For example, the state sets the daily rate charged by nursing homes for all residents. By law, all Minnesotans are charged the same daily rate for the care they receive in a nursing home – the Medicaid rate – regardless of whether they need public assistance, or they can pay for their own care. The rate is approved by state regulators.
That means the state’s funding rate decisions directly impacts the salaries of professional caregivers, the range of services a facility can provide, and the number of residents a senior community can serve. For many years, the rate had not kept up with the true cost of care.
To address this, Minnesota lawmakers passed a law in 2015 that increased the daily rates to reflect the actual cost of care, called Value-Based Reimbursement (VBR). This led to unprecedented investment in direct care employee wages, with the average for certified nursing assistants increasing by over 20% and for registered nurses by almost 20%. Further, VBR has increased health care coverage for nursing home employees by over 10%.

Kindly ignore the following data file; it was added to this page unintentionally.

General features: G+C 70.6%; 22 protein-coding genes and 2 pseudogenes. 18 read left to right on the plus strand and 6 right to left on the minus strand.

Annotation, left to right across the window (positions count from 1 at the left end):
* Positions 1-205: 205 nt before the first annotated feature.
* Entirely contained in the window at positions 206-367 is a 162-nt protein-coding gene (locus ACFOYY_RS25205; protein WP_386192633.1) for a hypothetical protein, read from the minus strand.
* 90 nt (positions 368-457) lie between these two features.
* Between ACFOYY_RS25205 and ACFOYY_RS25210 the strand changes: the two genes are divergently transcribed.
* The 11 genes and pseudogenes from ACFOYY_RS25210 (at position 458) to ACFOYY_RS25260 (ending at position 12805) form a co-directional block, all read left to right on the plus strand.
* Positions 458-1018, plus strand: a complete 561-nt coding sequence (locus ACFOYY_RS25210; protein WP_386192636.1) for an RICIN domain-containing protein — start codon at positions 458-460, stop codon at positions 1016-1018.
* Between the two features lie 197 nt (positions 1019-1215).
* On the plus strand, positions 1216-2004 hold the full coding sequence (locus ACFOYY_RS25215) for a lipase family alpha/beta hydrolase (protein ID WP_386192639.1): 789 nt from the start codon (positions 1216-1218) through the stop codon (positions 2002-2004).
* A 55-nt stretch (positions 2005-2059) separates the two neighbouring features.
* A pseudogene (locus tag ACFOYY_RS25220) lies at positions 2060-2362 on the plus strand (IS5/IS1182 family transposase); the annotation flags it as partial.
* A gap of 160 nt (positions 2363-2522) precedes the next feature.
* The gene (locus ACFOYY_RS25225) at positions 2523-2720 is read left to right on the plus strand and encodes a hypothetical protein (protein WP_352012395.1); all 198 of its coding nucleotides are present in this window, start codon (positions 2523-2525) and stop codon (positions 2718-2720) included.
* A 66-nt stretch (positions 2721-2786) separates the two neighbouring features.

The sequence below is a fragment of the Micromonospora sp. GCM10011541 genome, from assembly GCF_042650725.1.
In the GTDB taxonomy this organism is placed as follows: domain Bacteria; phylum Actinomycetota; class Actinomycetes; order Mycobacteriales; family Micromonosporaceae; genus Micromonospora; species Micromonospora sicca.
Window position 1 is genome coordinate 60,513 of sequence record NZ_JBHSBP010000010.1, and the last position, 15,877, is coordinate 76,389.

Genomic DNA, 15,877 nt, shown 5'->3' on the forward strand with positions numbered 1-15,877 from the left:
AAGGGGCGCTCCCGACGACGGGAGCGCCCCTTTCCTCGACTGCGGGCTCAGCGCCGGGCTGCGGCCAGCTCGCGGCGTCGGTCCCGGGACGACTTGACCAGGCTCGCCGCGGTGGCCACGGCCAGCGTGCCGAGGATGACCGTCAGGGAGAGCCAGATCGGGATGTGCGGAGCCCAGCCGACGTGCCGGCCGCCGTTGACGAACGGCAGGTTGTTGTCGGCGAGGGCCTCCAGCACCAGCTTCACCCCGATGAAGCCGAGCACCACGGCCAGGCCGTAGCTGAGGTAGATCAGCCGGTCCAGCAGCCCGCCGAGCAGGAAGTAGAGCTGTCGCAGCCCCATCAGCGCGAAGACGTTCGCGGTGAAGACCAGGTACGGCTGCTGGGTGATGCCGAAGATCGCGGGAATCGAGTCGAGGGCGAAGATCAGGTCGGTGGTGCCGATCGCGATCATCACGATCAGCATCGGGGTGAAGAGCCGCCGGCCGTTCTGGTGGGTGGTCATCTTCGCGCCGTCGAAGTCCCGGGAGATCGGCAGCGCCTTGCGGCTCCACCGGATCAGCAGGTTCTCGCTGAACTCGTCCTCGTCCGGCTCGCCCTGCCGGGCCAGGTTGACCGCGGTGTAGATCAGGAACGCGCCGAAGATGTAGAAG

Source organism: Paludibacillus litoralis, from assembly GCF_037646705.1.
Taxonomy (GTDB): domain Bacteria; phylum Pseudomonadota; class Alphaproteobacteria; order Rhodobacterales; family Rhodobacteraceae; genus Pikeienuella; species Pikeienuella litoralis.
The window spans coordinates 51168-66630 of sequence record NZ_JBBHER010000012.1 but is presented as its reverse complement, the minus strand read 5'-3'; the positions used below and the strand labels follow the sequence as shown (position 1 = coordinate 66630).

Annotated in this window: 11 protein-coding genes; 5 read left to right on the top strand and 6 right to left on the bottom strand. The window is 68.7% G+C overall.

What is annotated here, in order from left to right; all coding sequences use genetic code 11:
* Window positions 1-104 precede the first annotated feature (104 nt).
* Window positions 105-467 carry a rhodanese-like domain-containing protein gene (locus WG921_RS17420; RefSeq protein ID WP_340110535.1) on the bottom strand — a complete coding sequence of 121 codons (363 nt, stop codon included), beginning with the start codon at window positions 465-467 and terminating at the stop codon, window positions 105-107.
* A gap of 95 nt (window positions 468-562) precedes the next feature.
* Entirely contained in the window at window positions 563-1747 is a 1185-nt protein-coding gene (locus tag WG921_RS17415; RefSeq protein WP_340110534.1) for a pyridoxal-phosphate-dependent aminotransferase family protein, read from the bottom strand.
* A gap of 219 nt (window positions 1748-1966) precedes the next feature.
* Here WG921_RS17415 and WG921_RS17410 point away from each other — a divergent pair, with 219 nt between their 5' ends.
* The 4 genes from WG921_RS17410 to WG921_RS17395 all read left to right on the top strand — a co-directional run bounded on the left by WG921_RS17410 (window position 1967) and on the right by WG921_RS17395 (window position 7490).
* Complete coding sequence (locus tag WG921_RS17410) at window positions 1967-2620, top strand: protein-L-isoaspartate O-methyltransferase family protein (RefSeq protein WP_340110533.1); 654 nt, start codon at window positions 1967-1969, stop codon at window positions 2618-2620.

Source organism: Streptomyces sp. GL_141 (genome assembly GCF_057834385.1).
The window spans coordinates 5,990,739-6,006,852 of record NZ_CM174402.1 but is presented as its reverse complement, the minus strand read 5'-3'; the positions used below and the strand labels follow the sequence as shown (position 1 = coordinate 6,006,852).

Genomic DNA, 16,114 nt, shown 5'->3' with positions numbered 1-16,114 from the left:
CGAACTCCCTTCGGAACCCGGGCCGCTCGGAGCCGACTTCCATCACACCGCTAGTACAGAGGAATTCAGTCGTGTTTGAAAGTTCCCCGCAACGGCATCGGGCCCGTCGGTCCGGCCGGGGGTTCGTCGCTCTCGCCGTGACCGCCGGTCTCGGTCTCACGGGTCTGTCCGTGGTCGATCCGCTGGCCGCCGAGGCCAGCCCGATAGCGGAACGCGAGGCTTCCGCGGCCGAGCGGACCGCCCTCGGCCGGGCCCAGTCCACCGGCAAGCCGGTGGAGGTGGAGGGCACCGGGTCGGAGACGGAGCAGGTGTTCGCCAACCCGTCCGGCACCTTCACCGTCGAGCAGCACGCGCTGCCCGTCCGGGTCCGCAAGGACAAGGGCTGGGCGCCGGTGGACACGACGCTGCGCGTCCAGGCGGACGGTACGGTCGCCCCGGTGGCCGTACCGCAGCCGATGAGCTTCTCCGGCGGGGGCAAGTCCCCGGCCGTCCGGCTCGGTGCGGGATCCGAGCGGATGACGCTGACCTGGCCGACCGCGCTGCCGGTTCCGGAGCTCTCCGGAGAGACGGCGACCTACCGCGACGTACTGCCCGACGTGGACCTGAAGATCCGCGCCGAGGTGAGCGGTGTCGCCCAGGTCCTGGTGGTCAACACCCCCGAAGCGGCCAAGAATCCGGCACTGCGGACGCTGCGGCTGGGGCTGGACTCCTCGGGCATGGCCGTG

As we reset our priorities in the ongoing battle against the COVID-19 crisis, we must remember that our senior population is still growing, and as a result, the demands for support and services will be expanding.
Sixty-thousand Minnesotans will turn 65 this year, next year and every year from now until at least 2030. We need to continue investing in safe, quality care and a professional caregiving workforce to make sure we are ready to serve our seniors in communities across the state.
Learn more about the state’s role in funding senior care on pages 4-5: Understanding Senior Care in Minnesota